I notice that many thai authorities try  to ignore the Court.
Is that to favor there friends and invite them with open coffers?

Respect the Thai Courts! At least, Thai khun swerv.

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swerv | 28 November 2016 - 11:28:44

"Do not cut the grass in front of judges feet!" are hilarious.

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Kurt | 27 November 2016 - 14:25:21

I seems that Phuket governors/ vice governors have a lack of juridical education.
Don't they know when a case is in Court,  'under judge ruling', any other authority should keep
mouth closed, until after court ruling! Krub?
Yes, that is the way things go in civilized countries.

Do not cut the grass in front of judges feet!
Thai authorities are often part of the problem in cases going to Court.
They should keep their mouth shut. Respect the Court!

The Phuket News

Kurt | 27 November 2016 - 13:25:49

The simple question of PN:..'What is worse?' says it all.

It is a choice between Government staff who are not long enough on Phuket to understand what is going on, until their next transfer.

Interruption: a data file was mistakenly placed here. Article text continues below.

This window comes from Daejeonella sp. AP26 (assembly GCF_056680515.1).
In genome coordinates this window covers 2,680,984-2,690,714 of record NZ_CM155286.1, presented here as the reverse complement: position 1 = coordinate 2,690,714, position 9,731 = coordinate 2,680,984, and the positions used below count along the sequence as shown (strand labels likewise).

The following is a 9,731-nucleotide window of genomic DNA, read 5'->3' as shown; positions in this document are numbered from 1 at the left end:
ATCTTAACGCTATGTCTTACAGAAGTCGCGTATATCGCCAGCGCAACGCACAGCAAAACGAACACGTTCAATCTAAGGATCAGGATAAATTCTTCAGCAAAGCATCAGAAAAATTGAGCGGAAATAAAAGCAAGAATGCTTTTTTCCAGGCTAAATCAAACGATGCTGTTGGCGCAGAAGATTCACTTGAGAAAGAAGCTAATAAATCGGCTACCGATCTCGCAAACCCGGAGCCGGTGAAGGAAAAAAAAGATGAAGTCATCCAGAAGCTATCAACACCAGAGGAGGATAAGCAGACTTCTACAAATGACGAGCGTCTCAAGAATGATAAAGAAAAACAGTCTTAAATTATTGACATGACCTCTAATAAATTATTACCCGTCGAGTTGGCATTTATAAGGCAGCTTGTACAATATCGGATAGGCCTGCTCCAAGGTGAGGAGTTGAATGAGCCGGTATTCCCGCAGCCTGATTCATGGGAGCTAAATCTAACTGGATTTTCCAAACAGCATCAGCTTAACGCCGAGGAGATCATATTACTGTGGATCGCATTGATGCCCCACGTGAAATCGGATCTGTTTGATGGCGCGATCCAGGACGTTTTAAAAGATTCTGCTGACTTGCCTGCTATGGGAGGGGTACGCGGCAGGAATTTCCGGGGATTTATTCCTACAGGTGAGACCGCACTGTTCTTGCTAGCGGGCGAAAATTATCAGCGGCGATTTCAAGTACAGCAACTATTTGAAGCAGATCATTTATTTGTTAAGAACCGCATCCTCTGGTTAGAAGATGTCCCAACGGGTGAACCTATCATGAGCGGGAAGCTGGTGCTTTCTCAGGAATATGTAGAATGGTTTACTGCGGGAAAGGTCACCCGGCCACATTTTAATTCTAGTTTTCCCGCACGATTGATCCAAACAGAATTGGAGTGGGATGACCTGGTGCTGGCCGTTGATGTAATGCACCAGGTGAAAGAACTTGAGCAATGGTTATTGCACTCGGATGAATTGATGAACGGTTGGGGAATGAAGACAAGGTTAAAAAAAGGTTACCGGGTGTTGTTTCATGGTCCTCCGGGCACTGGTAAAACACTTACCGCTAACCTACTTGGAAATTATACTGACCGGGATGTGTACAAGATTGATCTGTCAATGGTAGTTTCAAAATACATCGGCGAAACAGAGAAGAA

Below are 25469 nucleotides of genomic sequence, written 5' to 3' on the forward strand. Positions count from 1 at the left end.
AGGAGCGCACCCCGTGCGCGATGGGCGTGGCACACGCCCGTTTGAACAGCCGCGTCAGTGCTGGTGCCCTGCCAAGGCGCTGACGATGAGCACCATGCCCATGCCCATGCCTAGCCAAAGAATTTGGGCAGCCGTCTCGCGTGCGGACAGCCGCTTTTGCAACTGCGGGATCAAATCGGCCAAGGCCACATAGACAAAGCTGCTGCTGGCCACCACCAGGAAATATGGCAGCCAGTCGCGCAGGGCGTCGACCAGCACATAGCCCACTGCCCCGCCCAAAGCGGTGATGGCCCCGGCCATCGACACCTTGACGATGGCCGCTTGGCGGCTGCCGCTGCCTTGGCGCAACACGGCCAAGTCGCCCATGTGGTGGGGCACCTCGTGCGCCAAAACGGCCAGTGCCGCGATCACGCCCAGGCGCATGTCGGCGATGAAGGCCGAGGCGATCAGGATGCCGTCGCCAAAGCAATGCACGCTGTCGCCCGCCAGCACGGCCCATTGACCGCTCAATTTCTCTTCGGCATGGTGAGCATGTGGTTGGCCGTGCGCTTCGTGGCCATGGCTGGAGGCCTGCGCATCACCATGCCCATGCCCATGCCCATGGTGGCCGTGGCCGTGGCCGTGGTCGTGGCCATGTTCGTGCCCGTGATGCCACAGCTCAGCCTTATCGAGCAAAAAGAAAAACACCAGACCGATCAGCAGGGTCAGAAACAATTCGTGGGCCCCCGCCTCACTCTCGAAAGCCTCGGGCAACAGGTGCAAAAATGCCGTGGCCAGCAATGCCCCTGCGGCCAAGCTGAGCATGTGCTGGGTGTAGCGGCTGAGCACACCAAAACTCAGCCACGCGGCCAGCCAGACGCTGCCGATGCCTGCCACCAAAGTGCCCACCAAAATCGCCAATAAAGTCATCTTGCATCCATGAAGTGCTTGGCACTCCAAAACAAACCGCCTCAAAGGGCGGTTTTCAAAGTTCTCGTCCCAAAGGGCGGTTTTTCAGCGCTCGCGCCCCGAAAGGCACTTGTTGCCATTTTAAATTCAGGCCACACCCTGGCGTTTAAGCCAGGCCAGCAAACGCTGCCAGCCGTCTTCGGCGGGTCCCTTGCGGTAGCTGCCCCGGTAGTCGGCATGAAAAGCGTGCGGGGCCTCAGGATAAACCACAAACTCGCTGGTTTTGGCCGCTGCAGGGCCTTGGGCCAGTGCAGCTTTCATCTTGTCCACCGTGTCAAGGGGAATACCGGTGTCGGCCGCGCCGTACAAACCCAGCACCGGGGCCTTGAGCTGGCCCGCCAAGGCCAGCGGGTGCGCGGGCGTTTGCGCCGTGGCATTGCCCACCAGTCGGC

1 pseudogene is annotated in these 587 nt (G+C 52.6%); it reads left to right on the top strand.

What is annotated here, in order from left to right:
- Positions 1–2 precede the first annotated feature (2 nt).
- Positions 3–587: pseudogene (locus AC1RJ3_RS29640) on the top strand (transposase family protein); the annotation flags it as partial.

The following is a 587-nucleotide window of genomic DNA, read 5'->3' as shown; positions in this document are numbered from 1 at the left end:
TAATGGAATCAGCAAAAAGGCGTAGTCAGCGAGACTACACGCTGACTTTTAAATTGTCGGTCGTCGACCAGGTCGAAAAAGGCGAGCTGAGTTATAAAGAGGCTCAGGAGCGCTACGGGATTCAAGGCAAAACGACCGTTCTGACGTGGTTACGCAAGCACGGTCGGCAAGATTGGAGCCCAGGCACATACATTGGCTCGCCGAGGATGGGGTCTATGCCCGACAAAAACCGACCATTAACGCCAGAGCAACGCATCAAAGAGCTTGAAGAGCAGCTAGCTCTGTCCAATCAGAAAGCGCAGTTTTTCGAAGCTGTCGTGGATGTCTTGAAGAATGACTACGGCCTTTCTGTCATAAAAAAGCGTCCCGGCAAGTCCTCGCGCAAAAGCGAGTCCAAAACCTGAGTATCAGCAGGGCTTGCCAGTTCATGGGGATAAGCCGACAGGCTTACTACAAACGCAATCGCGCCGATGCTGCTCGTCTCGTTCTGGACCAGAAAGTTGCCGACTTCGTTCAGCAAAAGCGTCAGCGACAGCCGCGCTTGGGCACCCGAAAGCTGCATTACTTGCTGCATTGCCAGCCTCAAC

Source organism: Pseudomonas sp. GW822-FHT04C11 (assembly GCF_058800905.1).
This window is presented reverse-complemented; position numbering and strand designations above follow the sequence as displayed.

Or it is ( seems difficult) the choice of having authorities longer on Phuket with the risk they get 'involved'/get familiar with the Phuket transport/jet ski/ beach mafia.

After all, there are always money coffers to fill due to well known thai corruption.

Again, the thai ( genetic) corruption blocks Thailand in progress joining the 21st century.
Thai not understand that the present corruption make a few thai people rich and more influential, but keeps the majority of thai people poor.

And, with old fashioned thai corruption in continuation you can not create a wealthy nation like Singapore, but in thai style.
As long NCPO allows the thai police force to have their own kingdom in the Kingdom of Thailand, Thailand remains high on the list of corrupt countries.